Lord Alan Sugar wanted to quit 'The Apprentice' because he hated having to employ the winner.
The 69-year-old businessman has admitted the original prize that gave one contestant a spot in his multi-national company infuriated his staff so much that he was forced to give the BBC an ultimatum in 2011 to change the format or he'd walk.
He said: "It wasn't a good idea and that was it. I said, 'I'm not doing that any more'. Giving someone a job was turning out to be quite difficult.
"It was problematic as far as other employees were concerned. You don't just create a job out of thin air. Otherwise you don't have a good business do you? There was never an empty job.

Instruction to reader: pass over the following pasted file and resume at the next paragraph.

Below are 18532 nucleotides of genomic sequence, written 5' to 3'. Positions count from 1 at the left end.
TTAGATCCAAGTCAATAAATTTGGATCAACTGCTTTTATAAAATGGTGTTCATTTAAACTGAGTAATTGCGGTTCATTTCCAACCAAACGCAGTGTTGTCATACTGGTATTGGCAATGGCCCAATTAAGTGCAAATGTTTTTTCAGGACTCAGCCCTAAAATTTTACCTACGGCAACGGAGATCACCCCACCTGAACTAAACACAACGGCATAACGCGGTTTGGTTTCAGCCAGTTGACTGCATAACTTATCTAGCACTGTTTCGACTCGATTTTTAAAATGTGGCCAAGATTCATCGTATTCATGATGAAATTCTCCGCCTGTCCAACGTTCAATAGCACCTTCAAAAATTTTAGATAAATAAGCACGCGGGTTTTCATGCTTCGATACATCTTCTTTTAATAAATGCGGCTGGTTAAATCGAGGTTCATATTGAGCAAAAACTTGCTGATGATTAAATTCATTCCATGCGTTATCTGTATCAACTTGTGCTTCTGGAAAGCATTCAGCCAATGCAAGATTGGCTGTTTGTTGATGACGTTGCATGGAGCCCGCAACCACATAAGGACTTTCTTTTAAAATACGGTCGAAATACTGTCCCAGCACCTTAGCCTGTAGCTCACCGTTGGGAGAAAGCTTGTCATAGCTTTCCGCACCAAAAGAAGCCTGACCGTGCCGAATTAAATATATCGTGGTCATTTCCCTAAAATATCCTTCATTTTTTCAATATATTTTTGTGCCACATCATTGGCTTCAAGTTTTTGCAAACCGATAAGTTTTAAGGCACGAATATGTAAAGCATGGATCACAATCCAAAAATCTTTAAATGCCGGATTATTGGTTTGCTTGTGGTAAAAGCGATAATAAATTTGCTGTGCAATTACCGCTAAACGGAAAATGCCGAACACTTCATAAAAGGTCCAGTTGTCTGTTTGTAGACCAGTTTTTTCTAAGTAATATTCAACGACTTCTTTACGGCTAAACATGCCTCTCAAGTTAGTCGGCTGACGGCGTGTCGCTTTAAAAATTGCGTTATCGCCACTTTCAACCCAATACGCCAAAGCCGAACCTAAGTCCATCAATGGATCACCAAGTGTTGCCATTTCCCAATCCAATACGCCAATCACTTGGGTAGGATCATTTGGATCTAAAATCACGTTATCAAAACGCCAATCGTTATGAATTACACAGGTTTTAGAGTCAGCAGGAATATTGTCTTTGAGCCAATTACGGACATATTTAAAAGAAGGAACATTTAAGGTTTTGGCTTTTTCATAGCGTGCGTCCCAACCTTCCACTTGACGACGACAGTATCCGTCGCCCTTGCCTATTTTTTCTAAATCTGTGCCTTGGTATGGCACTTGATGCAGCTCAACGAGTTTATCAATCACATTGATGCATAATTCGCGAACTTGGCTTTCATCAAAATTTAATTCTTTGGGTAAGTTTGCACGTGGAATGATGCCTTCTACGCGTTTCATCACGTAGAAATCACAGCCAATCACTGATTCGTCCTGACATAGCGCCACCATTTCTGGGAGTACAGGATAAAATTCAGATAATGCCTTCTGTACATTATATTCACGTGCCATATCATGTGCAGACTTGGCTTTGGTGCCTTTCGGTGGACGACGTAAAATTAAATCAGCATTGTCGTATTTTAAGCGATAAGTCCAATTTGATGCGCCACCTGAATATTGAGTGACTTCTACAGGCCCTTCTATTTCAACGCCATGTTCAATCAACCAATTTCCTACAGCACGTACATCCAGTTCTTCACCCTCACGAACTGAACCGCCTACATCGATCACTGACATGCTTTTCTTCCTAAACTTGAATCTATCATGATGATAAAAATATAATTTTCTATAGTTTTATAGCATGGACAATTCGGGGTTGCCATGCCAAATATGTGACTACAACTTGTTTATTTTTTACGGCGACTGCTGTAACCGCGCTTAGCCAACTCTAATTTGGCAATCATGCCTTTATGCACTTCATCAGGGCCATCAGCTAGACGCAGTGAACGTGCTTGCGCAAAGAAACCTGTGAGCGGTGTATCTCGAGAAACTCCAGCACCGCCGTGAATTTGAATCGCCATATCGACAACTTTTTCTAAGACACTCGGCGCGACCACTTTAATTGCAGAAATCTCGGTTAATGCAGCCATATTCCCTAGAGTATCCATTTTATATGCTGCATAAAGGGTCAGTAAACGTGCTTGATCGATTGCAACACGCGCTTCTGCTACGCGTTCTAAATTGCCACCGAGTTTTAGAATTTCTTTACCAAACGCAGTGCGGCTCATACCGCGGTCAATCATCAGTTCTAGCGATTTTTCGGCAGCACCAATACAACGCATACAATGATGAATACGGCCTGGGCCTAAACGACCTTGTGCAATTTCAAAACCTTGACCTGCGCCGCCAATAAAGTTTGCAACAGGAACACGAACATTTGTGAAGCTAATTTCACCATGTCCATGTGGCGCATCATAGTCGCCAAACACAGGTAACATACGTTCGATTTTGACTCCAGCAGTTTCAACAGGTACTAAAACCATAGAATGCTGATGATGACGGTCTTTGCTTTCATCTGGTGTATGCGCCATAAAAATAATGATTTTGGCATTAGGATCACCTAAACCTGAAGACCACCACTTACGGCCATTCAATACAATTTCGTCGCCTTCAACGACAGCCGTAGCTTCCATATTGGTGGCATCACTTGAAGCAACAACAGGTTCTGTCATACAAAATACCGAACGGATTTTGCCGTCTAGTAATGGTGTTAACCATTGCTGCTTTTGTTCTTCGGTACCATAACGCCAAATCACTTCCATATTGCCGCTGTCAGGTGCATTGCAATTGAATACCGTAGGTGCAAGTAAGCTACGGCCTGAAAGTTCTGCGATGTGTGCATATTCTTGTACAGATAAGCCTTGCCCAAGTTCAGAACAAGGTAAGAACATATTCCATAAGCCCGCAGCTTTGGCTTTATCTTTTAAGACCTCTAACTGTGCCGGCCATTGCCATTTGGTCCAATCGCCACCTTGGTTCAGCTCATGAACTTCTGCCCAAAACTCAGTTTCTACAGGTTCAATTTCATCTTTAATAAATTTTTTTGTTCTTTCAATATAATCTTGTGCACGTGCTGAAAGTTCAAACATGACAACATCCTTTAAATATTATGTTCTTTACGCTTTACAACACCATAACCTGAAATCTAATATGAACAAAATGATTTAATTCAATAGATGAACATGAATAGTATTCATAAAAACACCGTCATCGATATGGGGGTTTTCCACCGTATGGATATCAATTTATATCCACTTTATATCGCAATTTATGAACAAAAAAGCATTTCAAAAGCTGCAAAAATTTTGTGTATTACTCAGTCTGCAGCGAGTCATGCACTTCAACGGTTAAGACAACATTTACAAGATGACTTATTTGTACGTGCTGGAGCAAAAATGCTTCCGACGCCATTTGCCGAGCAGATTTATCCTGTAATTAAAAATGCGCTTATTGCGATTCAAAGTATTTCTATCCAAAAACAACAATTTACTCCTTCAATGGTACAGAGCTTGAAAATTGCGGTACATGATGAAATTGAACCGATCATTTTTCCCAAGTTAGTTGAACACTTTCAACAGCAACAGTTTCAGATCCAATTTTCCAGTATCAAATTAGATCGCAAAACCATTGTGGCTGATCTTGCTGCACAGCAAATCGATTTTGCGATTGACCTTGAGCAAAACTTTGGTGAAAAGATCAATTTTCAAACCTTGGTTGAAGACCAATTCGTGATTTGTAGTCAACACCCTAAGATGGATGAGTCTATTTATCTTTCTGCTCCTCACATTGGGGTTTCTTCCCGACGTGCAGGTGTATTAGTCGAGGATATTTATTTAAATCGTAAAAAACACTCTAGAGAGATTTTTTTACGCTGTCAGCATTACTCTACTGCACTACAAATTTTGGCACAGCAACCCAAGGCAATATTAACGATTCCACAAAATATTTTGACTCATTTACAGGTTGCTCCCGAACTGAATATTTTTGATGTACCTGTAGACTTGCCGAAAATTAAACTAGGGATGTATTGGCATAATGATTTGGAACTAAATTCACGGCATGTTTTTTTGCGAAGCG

"I would frankly not be still doing this if I hadn't changed the format."
The BBC retained Lord Sugar by making the apprentices fight for a £250,000 investment from the billionaire to help kick-start their own business.
But the TV personality thinks even that won't be enough to keep the show going in "20 years" because the ideas are getting bigger and better.
He said: "The only change could be if it goes on for the next 20 years, it won't be £250,000, it'll be £25 million."
Meanwhile, 18 new candidates will soon fall victim to Lord Sugar's sharp tongue when the new series of 'The Apprentice' kicks off and the no-nonsense businessman has insisted his quips aren't scripted.
He told The Sun newspaper: "I don't know how you can script things to say when you're sat with 18 people in front of you.
"You don't know what's coming out of their mouths next. It's off the cuff, obviously."
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